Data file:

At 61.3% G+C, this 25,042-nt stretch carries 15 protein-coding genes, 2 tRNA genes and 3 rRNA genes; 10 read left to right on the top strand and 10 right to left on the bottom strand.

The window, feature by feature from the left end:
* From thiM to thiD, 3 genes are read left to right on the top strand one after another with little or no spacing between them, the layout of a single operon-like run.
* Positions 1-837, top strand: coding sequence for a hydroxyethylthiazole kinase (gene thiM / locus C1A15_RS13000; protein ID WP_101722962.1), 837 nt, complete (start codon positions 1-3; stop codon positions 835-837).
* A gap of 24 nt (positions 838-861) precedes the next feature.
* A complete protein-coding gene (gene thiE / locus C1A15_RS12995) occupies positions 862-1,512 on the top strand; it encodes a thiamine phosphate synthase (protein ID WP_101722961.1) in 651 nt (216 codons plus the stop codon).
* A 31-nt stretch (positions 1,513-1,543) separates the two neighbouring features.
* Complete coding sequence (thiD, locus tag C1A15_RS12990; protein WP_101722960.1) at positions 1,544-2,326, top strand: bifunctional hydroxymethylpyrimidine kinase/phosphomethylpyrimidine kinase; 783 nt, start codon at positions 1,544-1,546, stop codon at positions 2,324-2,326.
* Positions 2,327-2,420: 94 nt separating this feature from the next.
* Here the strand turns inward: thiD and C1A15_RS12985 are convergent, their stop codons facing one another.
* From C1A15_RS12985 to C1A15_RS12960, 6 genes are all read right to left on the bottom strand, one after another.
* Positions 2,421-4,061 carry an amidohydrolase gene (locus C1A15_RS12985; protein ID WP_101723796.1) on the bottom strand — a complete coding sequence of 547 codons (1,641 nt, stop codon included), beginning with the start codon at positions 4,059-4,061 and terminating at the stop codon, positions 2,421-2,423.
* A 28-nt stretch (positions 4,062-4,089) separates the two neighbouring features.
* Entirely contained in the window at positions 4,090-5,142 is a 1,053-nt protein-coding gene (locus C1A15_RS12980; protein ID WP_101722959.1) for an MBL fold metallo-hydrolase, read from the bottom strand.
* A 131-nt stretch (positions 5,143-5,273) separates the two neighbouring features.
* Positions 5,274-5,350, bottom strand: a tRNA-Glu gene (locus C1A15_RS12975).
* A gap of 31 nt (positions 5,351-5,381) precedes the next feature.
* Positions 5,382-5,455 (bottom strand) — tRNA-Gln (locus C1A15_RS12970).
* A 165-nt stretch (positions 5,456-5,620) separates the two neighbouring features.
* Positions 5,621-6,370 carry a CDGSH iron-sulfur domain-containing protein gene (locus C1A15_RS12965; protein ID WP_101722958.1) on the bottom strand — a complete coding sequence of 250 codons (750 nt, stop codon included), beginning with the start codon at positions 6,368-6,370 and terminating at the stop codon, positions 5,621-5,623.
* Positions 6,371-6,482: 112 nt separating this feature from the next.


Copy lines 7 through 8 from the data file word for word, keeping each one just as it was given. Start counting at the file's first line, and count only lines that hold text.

* A 31-nt stretch (positions 1,513-1,543) separates the two neighbouring features.
* Complete coding sequence (thiD, locus tag C1A15_RS12990; protein WP_101722960.1) at positions 1,544-2,326, top strand: bifunctional hydroxymethylpyrimidine kinase/phosphomethylpyrimidine kinase; 783 nt, start codon at positions 1,544-1,546, stop codon at positions 2,324-2,326.